The headline data looks encouraging, another 3.1 million more seats operating than last week, 4.1% growth week-on-week and global capacity now at 78.6 million. For context that is “only” 40 million fewer than the same week in 2019 although some 29 million ahead of the same week last year so that is positive. In line with continued lockdowns and confusion over travel requirements, a further 8 million seats have been removed by airlines for sale during the rest of July and a further 6.7 million for August. The chances of saving the summer for the airline industry have all but disappeared.
While summer travel has not yet been “record-breaking” as some predicted, growth for the U.S. hotel industry has simply been spectacular over the past month. We expect that June will produce more than 110 million room nights sold, the most since October 2019. Room revenues have also been a pleasant surprise and are predicted to be down just 10% from what they were in June 2019. Last week’s results added to the good news with most metrics reaching pandemic-era highs. Occupancy for the week ending 26 June 2021 hit 69.9%, which was the industry’s highest level in 88 weeks.
With this summer promising to be a Super Shot for Amusement Parks after their recent Free Fall, we take a Flying Swing at what May trends indicate for the Fun House to come. In today’s Insight Flash, we look at recent trends in the overall industry, the mix for each park of in-state vs. out-of-state visitors, and whether this summer’s attendance will be driven by loyalists or new visitors. In May 2021, Amusement Parks overall saw a decline of over -30% in the number of individuals making a purchase versus 2019.
After being grounded for over a year, Americans have begun traveling again. Now, people all over the country are trading the comforts of home with the experiences of hotels, resorts, and casinos. Our research suggests that both these industries have begun to rebound nicely from the pandemic. As of June 2021, foot traffic in hotels and resorts was up 140% over June 2020. Casinos are up 243% since June 2020. Although both sectors have seen great improvements since the peak of the pandemic, however hotels and resorts remain 30% below June 2019 levels, while casinos are still down 23%.
Beating the Monday blues is set to get easier in the post-pandemic world, as Huq’s latest insight into commuter patterns reveals a significant shift away from travel at the start of the week. Last week we looked at peak travel times on TFL’s Greater London network and how tends towards the evenings – with little apparent morning rush hour. Today Huq’s high-frequency mobility data shows how ‘hybrid’ working could impact businesses trading off the commute economy throughout the week.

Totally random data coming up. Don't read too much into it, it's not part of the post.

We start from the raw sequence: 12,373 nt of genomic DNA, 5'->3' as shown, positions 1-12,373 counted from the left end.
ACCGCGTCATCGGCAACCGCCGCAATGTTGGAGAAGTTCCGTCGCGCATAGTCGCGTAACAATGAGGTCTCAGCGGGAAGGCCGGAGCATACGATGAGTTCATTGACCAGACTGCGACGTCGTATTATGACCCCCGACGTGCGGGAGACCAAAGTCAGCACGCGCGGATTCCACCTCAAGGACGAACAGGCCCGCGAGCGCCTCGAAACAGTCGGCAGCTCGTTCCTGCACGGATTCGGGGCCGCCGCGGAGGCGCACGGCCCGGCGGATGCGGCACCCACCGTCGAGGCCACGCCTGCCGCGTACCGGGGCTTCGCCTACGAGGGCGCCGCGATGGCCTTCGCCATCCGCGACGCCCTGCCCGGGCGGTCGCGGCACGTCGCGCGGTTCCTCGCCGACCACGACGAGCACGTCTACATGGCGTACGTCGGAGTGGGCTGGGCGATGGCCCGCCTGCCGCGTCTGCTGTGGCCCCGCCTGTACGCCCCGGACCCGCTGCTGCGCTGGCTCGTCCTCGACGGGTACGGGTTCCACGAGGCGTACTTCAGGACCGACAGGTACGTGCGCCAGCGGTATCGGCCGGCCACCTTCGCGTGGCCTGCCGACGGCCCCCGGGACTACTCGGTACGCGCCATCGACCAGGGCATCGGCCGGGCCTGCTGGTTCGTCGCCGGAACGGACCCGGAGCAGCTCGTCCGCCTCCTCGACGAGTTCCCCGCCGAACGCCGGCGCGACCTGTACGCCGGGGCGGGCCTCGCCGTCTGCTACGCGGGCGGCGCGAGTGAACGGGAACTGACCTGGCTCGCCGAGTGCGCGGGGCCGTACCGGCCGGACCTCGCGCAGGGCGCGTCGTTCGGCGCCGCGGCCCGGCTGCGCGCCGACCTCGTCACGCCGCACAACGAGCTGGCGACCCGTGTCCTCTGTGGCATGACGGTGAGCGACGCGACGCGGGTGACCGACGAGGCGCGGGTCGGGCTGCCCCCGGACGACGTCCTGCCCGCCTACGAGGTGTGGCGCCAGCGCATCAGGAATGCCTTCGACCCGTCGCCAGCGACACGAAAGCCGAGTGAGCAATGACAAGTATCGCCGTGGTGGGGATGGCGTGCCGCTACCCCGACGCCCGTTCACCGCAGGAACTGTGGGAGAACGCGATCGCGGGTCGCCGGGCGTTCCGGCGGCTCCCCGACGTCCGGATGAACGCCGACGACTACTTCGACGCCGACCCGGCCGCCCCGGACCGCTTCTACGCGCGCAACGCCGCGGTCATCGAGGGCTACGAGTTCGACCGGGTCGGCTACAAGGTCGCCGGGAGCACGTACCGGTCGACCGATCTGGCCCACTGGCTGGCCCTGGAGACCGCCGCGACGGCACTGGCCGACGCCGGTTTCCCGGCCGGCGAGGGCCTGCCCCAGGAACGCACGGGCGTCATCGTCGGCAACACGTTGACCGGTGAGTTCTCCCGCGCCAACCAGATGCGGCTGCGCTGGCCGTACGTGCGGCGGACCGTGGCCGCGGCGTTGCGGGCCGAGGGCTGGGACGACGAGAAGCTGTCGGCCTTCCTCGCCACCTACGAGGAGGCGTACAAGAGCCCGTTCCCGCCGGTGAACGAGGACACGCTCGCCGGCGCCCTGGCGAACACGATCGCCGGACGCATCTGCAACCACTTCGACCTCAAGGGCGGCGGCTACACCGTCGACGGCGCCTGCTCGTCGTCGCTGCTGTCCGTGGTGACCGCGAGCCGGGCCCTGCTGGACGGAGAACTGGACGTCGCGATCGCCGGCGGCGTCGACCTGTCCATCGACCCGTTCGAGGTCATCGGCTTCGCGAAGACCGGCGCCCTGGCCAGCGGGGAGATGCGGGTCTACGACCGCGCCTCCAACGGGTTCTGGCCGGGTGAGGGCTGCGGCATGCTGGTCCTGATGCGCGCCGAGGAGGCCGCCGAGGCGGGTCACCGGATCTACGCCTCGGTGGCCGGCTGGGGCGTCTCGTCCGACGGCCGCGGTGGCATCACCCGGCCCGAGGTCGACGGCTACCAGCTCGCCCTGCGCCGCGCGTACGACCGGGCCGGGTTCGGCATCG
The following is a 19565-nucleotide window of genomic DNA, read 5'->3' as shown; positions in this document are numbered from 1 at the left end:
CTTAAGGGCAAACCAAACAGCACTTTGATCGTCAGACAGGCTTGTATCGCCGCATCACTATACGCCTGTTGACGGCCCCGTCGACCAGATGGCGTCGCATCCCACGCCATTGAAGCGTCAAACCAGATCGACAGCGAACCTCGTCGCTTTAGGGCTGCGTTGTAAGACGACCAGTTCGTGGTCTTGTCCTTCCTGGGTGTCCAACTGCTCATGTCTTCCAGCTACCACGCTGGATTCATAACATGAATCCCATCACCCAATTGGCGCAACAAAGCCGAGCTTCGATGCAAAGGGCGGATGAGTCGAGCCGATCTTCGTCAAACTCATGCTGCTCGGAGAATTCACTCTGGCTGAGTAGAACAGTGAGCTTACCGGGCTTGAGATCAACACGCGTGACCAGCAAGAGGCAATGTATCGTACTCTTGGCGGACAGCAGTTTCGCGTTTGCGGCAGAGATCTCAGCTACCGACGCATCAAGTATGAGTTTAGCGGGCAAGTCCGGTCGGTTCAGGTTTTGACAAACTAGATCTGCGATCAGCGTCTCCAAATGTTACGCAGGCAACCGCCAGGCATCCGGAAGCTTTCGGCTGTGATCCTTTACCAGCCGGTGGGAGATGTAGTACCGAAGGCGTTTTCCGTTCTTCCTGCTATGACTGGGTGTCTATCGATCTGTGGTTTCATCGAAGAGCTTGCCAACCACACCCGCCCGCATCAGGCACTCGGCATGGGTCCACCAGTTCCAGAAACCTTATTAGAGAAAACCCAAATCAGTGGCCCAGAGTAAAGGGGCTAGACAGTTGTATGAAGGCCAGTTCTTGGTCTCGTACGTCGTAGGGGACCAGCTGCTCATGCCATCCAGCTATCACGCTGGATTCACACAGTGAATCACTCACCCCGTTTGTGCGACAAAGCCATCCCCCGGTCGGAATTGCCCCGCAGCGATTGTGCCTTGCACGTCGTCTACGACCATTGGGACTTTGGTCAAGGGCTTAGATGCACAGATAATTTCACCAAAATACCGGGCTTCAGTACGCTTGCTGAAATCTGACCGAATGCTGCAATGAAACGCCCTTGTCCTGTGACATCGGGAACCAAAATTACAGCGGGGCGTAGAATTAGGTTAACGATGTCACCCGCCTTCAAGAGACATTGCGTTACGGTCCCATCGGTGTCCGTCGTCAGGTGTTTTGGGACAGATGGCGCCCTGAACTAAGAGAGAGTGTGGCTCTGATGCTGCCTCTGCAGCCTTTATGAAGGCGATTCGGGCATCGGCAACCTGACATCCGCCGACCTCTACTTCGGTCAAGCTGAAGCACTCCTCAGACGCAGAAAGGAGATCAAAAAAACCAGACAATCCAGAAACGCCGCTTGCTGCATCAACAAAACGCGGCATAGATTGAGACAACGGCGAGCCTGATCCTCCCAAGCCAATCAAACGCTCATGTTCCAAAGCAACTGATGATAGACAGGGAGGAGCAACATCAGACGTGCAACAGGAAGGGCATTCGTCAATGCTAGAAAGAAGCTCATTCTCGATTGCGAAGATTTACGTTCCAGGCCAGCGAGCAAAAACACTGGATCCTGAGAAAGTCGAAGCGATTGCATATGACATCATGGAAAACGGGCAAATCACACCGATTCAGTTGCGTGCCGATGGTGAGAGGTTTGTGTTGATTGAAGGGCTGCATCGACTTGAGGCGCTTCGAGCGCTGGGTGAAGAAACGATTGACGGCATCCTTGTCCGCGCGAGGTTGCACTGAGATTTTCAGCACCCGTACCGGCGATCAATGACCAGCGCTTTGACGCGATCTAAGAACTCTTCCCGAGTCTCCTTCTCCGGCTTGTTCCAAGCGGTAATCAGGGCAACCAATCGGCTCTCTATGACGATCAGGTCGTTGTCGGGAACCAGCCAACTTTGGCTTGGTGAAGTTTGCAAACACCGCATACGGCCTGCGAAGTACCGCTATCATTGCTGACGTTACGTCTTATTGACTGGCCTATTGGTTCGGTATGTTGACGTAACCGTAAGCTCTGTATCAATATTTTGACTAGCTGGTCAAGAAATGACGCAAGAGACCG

Following the roll-out of the vaccine against the COVID-19 virus, the initial excitement of post-COVID life appears to be wearing off – slightly. What does that mean for the market? In this month’s Digital Heat we see travel trends start to stabilize following the strong growth in previous months. Read on for a deeper dive into what’s driving these trends as well as other changes in online behavior. How are we doing this? Digital Heat, an easy-to-use heatmap to help you quickly identify at scale which industries and companies are most impacted by the current economic environment.
To work from home, from the office or both. The jury is still out. Large cities like London depend so much on the commuter market. How soon historic commuter patterns return – if at all – is very significant for the local economy. Earlier this week we looked at the rise in daily trips into the Square Mile from towns in Essex. Some tantalising indications emerged. Today we look at peak travel times on TFL’s Greater London network and measure how the profile has changed.
The last four weeks (ending Saturday, 12 June) continued to show a solid return to normalcy as we compare 2021 state-level weekly room demand against the comparable levels from 2019. As a reminder, STR currently benchmarks recent performance against 2019 performance levels rather than a pandemic impacted 2020. Twenty-six (26) states showed demand totals within a 10% margin of the corresponding period of 2019. Collectively, eight of those states actually sold more rooms for the 4-week period than they did 2019.
More than any other industry, travel feels like a large pendulum pulled to one extreme that is now quickly returning the other way. Perhaps _too_ quickly. Airline employees and Transportation Security Administration (TSA) agents are tasked with managing heavily booked flights, crowded airports, and passengers who’ve forgotten how to behave while traveling. Passengers are experiencing extremely long check-in and security lines, terminals with closed shops and restaurants, and multiple flight cancellations.
U.S. hotel industry occupancy soared to its highest level since November 2019, reaching 66.0% for the week ending 12 June 2021. Room demand surpassed 25 million in the week, up 1.6 million week on week, and was 91% of the level recorded in the comparable week from 2019. This is significant given the fact that business travel and group demand remain curtailed. Occupancy on Saturday reached 81%, a level like the Saturday of this year’s Memorial Day weekend, while the full weekend came in at 78.8%, the highest since fall 2019 and higher than the comparable weekend of 2019.